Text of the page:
When Coupeville High School boys basketball coaches hailed their veterans Friday, before they faced Granite Falls in their final regular-season home game, they had quite the list to get through.

With 11 seniors on the roster, the Wolves will only return two varsity players next season.

Coupeville’s grizzled vets went out with a win, punching their ticket to the playoffs (and a possible postseason home game), and we have pics of them all.

Well, sort of, as I can’t find one for Koa Davison, so we’ve substituted a pre-season portrait of him doing his best Derek Zoolander.

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Nick Streubel hangs out with family on Central Washington University football Senior Night. (Photos courtesy Nanette Streubel and Amanda Jones)

“I taught the boy everything he knows about football, just saying…”

Uncle Nick, the gentle gridiron giant.

“The Big Hurt” went out by delivering a … really big hurt.

Coupeville High School grad Nick Streubel celebrated Senior Night Saturday by leading his Central Washington University football team to a 72-17 win over Missouri’s Southwest Baptist University.

The non-conference rout was the fifth-straight win for the streaking Wildcats, who sit at 6-4 with one game left on the regular season schedule.

Central, which is 4-1 in the Great Northwest Athletic Conference, travels to Canada next Saturday, Nov. 16 to play Simon Fraser University (1-4, 1-8).

With a win, the Wildcats clinch half the GNAC title, which they will share with Western Oregon (5-1, 7-3).

The two teams split this season, with the Wolves coming out on top 36-26 in late September, before Central rebounded for a 42-41 overtime win in mid-October.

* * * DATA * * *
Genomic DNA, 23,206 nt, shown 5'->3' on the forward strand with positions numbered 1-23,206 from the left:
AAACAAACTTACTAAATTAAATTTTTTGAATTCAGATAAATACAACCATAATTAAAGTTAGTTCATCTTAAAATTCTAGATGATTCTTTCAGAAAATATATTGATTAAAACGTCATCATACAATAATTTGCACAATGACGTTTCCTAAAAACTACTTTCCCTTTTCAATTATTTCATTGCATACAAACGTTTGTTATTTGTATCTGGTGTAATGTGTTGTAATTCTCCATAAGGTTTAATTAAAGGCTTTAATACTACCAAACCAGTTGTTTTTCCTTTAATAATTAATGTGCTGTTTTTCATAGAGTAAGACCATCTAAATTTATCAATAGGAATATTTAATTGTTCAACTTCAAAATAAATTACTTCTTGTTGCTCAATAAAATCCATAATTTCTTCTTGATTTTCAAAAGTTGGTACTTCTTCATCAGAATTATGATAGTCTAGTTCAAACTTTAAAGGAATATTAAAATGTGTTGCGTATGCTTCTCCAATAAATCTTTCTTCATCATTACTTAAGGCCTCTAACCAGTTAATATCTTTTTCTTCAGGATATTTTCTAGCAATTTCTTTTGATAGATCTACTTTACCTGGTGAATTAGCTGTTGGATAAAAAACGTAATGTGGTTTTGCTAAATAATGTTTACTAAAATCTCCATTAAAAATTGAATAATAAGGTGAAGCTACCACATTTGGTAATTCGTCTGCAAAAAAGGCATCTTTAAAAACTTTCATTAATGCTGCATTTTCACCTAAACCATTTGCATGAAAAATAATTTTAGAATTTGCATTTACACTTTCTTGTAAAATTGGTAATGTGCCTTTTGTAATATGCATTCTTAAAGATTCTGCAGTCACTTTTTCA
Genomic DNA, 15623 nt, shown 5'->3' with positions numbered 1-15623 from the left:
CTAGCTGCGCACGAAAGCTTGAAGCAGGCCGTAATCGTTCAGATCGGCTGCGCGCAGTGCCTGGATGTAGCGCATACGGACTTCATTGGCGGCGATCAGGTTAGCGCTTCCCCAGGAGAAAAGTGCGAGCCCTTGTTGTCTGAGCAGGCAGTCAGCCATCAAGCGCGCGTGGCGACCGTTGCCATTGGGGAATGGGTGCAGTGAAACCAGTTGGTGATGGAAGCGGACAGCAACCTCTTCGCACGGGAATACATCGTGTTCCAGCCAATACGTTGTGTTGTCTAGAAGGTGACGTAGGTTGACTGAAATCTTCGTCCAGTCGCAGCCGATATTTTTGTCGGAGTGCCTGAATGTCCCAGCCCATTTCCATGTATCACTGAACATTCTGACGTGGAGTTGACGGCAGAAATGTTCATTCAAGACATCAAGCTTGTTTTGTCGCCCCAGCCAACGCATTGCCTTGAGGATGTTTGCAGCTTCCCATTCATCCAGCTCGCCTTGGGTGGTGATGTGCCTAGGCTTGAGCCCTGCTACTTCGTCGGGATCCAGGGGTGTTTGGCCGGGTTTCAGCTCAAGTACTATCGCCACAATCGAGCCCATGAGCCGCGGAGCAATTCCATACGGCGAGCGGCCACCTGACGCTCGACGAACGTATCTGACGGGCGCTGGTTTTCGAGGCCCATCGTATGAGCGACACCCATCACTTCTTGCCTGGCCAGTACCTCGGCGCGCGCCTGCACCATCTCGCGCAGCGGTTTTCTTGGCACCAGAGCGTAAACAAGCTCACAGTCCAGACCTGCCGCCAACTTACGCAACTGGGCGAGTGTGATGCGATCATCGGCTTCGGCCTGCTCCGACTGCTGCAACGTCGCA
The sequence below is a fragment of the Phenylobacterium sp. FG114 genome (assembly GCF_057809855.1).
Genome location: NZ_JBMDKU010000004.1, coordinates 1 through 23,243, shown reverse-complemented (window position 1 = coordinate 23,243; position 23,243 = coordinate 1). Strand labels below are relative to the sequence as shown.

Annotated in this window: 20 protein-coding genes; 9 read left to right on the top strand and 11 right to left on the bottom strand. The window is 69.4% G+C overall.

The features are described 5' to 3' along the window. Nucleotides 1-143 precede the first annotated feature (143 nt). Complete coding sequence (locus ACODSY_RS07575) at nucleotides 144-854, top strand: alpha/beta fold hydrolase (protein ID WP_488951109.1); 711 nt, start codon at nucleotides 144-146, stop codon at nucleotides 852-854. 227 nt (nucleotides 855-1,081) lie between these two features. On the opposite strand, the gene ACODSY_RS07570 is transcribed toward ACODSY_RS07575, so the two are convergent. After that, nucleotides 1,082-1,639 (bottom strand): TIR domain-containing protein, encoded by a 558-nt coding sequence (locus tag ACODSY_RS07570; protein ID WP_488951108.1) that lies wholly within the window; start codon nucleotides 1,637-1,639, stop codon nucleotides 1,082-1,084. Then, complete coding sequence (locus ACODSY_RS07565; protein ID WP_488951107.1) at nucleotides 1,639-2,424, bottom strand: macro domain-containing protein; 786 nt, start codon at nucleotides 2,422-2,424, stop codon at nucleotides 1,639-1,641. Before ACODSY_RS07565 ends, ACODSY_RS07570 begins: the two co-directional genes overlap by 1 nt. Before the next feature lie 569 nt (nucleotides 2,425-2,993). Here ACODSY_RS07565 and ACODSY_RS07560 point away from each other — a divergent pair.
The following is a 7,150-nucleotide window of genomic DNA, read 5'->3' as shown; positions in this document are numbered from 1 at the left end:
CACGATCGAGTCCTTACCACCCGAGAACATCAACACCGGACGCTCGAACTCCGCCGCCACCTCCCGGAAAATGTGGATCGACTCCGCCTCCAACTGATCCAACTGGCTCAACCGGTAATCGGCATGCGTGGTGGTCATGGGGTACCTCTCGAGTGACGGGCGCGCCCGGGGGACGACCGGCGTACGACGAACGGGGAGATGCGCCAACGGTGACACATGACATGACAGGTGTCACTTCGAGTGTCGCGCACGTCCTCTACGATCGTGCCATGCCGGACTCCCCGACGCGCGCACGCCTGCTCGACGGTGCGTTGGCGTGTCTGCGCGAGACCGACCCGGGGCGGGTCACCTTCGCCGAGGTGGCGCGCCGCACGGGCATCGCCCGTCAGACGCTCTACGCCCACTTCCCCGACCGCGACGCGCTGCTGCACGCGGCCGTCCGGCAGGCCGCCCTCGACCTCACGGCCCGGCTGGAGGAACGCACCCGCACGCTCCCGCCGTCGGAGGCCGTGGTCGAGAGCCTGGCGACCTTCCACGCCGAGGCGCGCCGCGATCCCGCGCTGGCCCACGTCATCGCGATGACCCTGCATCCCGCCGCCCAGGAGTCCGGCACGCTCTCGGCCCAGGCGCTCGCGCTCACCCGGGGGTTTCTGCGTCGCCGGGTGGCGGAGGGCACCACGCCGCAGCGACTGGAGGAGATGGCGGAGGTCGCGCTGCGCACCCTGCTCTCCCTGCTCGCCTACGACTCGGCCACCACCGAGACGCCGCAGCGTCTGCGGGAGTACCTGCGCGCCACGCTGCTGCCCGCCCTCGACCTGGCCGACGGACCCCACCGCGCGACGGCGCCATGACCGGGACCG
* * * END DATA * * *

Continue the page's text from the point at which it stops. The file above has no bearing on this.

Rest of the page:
If Streubel and Co. win out and lay claim to their share of the title, it will be the third-straight year CWU has done so.

While he and his teammates are hopeful of landing a spot in the NCAA D-II playoffs, the former Wolf is nearing the end of what has been a rock-solid college career.

Thanks to two red-shirt seasons, one as a freshman, then a second due to a hand injury, Streubel spent six seasons in the Wildcat program.

A team captain and the face of CWU football this season, the anchor of the offensive line has already graduated but returned for one final go-round on the gridiron.

During his time as a ‘Cat, Streubel has been named to All-League and All-Region teams, while having ESPN announcers hype him as a guy worthy of a look from the NFL.

Way back when he was still a growing man mountain, and not yet the carved-from-granite physical specimen he has become, “The Big Hurt” was a three-sport standout at CHS.

Football, basketball, and track kept him busy, but his greatest moment came after a season-ending gridiron clash against Chimacum his junior year.

The stadium in Port Townsend had been used the night before the Wolves and Cowboys played, and the field was ripped up, mushy, and stinky.

After a game in the trenches, Streubel was given a rushing attempt as a reward for years of work, and he promptly carried at least seven screaming, sobbing Cowboys on his back, crashing forward for yardage, ending the play in the middle of a giant mud puddle.

The Wolves had to high-tail it to catch the last ferry out of town after the game, which gave no one a chance to clean up.

At the dock, Streubel, all 6-foot-3 and 300 pounds of him, coated from head to toe in mud, chased after his coaches, eventually snagging one and wrapping them in a grimy embrace.

So, basically, it’s great to see Nick do so well in college and all.

But, that said, I already witnessed him at his finest on that dock.

The man was a freakin’ legend at 17, and just keeps getting better with time.